A roadmap to strengthening the use of sustainability indicators for forests and rangelands

In response to many regional challenges; FAO (Regional Office for the Near East) and its Forestry Department in Rome, in collaboration with IUCN ROWA and ICARDA met to propose and elaborate a set of sustainability indicators for forests, rangelands and forest-like ecosystems for the NENA Region.

Fida Haddad - presenting

Forestry and rangelands in the Near East and North Africa (NENA) region play a crucial role in the societal development through their contribution to the environmental, economic and socio-cultural aspects. The demand for forest and rangelands goods and services is increasing, while the resources are continuously diminishing and rapidly degrading. Forests and rangelands resources in the region are confronted with numerous challenges that threaten their abilities to provide the goods and services which are detriment to the livelihoods of the people. Reports suggest that human induced degradation in the region amounts to 30% of the total land area in North Africa and 38% in the Arabian Peninsula and that the number of endangered herbaceous and tree species are also growing as reflected in the IUCN Red List for endangered plant species. Among the challenges that are linked with the degradation of the forest and rangelands resources are; population increase, urbanization, water scarcity, land use changes, climate change and above all the lack of sustainable management systems.

In response to these challenges FAO, through its Regional Office for the Near East and its Forestry Department in Rome organizes, in collaboration with IUCN Regional Office for West Asia and ICARDA, an expert consultation workshop on the development of C&Is for sustainable management of forests and rangelands in the NENA region. The overall goal of the meeting is to propose and elaborate a set of sustainability indicators for forests, rangelands and forest-like ecosystems for the NENA Region consistent with the current concerns of sustainable land management and land degradation neutrality, in line with the SDG 15 (Protect, restore and promote sustainable use of terrestrial ecosystems, sustainably manage forests, combat desertification, and halt and reverse land degradation and halt biodiversity loss).

The objective of the meeting was to discuss and reach consensus on the potential added value and concrete uses of a set of sustainability indicators for forests, rangelands and forest-like ecosystems for the Near-East and North Africa Region at local/communal, sub-national, national and regional levels (aid to decision-making tool, policy setting, conflict management, communication), and ways to disseminate and promote their use. It is also important to clarify feasibility, possible objectives, principles and approaches for developing a common set of sustainability indicators for forests, rangelands and forest-like ecosystems for the Near-East and North Africa Region (based on a background note prepared prior to the meeting).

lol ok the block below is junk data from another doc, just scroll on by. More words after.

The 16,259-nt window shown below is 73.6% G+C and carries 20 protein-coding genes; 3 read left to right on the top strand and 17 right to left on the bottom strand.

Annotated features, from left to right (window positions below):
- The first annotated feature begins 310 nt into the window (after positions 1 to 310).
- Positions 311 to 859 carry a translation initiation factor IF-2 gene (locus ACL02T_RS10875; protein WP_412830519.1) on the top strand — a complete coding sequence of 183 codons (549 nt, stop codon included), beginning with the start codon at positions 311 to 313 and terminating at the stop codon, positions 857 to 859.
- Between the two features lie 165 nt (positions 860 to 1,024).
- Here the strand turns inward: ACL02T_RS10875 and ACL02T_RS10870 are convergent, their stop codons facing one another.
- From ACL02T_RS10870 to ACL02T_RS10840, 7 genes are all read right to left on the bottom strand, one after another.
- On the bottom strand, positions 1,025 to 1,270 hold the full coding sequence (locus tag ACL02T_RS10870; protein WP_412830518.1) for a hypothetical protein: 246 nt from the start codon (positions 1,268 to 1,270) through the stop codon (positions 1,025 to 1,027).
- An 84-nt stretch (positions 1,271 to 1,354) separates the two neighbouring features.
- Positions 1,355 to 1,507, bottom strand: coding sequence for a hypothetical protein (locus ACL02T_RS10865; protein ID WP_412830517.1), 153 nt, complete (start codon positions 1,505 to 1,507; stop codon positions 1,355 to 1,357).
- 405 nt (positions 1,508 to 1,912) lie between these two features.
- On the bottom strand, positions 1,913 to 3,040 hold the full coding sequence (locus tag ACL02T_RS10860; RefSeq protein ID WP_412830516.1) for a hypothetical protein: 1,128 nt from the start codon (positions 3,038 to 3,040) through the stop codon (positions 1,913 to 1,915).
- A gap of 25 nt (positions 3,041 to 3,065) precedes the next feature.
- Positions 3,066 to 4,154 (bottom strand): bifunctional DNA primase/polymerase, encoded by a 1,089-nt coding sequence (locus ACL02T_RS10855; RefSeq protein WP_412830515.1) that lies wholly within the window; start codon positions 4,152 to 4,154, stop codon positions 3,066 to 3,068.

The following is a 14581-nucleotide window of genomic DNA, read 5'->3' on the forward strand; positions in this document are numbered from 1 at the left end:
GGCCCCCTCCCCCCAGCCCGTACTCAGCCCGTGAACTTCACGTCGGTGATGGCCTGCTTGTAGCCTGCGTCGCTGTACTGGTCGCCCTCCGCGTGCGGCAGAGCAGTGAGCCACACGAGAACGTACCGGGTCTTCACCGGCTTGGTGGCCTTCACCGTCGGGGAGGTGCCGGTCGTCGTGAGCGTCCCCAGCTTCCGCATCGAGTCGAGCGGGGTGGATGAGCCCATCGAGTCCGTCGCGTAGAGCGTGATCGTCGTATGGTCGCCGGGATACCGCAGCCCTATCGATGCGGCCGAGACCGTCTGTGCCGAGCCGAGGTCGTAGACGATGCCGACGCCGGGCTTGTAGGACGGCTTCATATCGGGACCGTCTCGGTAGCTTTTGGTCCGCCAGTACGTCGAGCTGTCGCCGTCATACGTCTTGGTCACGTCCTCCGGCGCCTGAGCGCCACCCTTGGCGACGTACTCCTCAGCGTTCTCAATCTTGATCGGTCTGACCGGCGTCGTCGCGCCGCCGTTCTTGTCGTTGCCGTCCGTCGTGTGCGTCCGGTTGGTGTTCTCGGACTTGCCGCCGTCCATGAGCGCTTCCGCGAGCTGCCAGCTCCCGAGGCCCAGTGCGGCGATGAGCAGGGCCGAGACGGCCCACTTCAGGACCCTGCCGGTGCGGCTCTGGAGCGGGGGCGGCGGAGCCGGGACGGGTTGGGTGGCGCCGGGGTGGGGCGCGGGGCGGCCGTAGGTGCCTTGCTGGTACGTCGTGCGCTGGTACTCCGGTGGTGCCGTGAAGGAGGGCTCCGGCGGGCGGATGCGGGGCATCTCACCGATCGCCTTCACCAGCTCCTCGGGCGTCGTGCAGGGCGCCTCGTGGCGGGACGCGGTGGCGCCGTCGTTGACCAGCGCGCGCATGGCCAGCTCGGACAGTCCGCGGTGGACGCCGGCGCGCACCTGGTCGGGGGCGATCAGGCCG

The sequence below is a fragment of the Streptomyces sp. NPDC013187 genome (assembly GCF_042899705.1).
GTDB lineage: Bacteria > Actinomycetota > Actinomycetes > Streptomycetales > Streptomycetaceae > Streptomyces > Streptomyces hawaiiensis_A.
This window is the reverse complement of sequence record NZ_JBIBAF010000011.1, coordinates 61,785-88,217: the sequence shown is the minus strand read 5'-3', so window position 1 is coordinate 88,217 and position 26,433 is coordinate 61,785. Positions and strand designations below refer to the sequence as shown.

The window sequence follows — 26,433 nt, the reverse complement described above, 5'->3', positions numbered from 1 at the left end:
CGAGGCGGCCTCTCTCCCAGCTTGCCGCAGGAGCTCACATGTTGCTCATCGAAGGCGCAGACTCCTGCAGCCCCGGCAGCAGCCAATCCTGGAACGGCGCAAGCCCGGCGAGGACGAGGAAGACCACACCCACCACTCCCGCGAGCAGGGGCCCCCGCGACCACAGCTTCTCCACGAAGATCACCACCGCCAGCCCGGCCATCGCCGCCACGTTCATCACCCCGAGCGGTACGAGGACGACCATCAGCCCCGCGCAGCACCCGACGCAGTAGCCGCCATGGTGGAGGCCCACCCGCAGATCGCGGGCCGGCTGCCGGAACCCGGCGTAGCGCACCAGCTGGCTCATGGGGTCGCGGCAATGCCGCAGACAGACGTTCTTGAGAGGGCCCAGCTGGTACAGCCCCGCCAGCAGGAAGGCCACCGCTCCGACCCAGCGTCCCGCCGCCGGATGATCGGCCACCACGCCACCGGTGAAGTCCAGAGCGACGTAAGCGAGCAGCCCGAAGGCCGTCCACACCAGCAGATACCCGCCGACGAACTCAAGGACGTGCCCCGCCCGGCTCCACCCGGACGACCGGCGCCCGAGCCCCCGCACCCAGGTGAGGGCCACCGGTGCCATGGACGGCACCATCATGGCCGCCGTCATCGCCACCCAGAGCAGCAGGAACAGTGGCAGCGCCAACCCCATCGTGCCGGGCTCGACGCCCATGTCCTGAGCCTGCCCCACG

It was also agreed upon on an initial set of harmonized sustainability indicators for forests, rangelands and forest-like ecosystems (including oasis, mangroves, hima and other dry-land ecosystems) for the Near-East and North Africa Region at local/communal, sub-national, national and regional levels to discuss their potential added value and concrete uses. This will later allow for a proposed work plan for the further development, presentation (e.g. FAO Regional Forest and Rangeland Commission, different other events and fora), adoption, promotion and dissemination. 

An overall draft set of sustainability indicators adapted to the Near East and North Africa Region and in line with the major challenges of sustainable forest and rangelands management (SFRM) and sustainable land management (SLM) in the region was proposed, and therefore a drafted roadmap and recommendations for next steps for further development and strengthening of their use was produced.

for more information, kindly contact

Fidaa Haddad 

[email protected]

Work area: 
Forests
Location: 
West Asia
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